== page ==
Interview || The One With Ricky Singh from Backtrack

Shortly before Backtrack took the stage of The Sound Of Revolution and played an explosive show, guitarist Ricky Singh sat down for a quick interrogation about the band's forthcoming album and how it came to life, and shared his views on the current state of the world.

U: You just finished the Life & Death tour, how did it go?
Ricky Singh: The Life & Death tour was great! It was around three and a half weeks across the US. Our singer, James, has been booking the tour -it’s his idea- and this was the 4th edition, I think. The bands on the bill were all really cool and we’re all friends with everybody. It was great to be able to go on the road, hang out every day… And Backtrack hasn’t done a tour in a long time so that was the first US tour we did in maybe 2 years. It was cool to get back on the road for a little bit, see that people are still into our band, you know? (laughs) And to help promote the new record.

U: That would be the next question. You are dropping your new album, “Bad To My World”, on November 17th. What should the fans expect?
R. S.: I think they should expect a Backtrack record; what you would imagine to be a Backtrack record on steroids. 3 years writing this record, we wrote probably 30 songs, we cut whatever we weren’t into and we had about 15 before we went to the studio; we recorded 12 and ended up with 10 on the record. It’s a Backtrack record that sounds like NYHC, it’s very much influenced by early bands, in the aspect of early in our time of listening to hardcore music or that inspired us to listen to hardcore music. It’s definitely inspired by that, early 2000’s stuff, and we are very stoked on that.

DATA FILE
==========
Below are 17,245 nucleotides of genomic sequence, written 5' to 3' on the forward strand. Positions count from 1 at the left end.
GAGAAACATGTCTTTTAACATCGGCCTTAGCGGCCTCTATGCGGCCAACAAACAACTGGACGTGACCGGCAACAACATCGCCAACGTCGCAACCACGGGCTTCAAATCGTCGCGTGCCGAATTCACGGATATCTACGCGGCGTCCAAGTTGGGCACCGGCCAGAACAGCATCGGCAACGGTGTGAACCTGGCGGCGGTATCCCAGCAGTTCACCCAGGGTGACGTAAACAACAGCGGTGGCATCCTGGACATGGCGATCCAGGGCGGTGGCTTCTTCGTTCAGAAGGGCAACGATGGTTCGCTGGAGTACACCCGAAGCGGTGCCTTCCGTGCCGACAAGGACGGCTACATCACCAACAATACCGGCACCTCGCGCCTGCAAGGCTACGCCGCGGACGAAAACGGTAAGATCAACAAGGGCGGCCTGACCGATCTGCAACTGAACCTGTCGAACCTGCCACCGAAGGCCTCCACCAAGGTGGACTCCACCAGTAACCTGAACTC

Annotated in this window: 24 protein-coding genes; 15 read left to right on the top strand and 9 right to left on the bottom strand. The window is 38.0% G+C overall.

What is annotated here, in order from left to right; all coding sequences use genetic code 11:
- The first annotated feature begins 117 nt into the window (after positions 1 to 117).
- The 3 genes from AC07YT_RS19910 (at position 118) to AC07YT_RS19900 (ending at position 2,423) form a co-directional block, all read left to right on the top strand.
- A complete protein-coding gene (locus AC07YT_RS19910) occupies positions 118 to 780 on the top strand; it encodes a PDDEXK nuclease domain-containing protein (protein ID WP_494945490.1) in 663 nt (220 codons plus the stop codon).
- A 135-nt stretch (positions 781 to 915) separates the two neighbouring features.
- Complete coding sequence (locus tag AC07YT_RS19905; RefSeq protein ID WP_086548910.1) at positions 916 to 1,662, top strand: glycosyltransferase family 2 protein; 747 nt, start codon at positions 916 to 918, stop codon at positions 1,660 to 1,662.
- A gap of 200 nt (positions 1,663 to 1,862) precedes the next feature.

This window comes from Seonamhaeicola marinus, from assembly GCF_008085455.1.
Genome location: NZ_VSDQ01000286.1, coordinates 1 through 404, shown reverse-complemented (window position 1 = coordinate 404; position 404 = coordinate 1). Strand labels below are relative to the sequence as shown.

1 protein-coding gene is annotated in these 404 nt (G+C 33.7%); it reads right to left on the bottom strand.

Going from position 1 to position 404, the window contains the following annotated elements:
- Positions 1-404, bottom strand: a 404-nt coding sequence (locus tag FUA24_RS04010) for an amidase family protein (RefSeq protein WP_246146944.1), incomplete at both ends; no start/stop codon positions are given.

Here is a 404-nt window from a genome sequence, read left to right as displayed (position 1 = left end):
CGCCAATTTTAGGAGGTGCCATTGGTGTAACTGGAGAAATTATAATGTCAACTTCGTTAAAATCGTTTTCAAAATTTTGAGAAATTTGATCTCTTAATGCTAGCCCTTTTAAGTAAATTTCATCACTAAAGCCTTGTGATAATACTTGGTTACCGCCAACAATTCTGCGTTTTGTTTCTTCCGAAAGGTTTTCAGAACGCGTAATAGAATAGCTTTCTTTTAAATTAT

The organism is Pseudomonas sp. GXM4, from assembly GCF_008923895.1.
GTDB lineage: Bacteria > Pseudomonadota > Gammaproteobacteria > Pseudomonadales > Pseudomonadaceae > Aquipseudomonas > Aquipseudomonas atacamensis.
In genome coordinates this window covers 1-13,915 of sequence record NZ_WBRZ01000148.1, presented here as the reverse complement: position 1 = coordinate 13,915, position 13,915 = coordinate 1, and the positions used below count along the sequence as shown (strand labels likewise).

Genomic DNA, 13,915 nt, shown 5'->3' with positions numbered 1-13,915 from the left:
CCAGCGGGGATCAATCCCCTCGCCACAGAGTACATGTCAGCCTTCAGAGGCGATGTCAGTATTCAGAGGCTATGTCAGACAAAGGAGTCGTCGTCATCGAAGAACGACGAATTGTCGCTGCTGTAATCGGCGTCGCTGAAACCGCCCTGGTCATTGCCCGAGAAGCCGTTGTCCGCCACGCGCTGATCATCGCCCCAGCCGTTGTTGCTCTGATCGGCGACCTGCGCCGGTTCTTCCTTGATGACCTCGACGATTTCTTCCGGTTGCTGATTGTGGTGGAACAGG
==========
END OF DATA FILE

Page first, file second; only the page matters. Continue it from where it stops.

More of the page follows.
U: What will be the differentiation point between this album and the previous releases?
R. S.: For this record, everybody was more involved instead of one, two, three people; it was more of a collaborative effort in all aspects of the album whether it be writing the music or the lyrics or vocal approach. Everything that goes into making a record, we were all very much a part of. Other aspects that are different are that there’s new people in the band. Danny Smith, who’s Chris, our guitar player’s brother, who plays bass, and Steve DiGenio who plays drums. There’s a new element in the band. We also live pretty far from each other; Steve lives in Jersey, I live in Brooklyn, the Smiths live in Long Island and Vitalo lives in California so it was more of an effort to get things done, that’s why it took such a long time but I’m happy we took it slow and made sure we put out the best that we could.

U: What about the lyrical themes? What’s the story behind “Bad To My World”?
R. S.: That’s more of a question for Vitalo, he can chime into it, but I think that, as we were able to take more time off, he was able to spend more time being a normal person, being at home and dealing with whatever he has to deal with. The vocal approach is a little bit different in that regard; he was able to live his life off the road a little bit. But you know, social issues, hardcore shit, there’s a lot of cool topics on it and it’s definitely a very pissed off record. I think in 2017 it’s really good to be pissed off because the world is not a great place at all. It’s good to have that approach.

U: Angry music for angry people. 
R. S.: Angry music for angry people, exactly. That’s what we do.

U: If you were a member of the Spice Girls, what would be your Spice name?
R. S.: You know what’s insane? I thought you were gonna ask me which one I would be but somebody just asked me that question, as in which Spice Girl I would be! That was like last week. But, to answer that question, my own question, it would be Baby Spice, but if [I had to choose what my Spice Name would] be… That’s a tough one. I’d be… Joe’s Pizza Spice. I love Joe’s Pizza, New York City is great.

U: They should name an honorary Pizza after you. I think you should work towards that.
R. S.: That would be great, it would be my next project. I’m gonna quit Backtrack and start doing that.

U: What is the worst trouble you ever got into?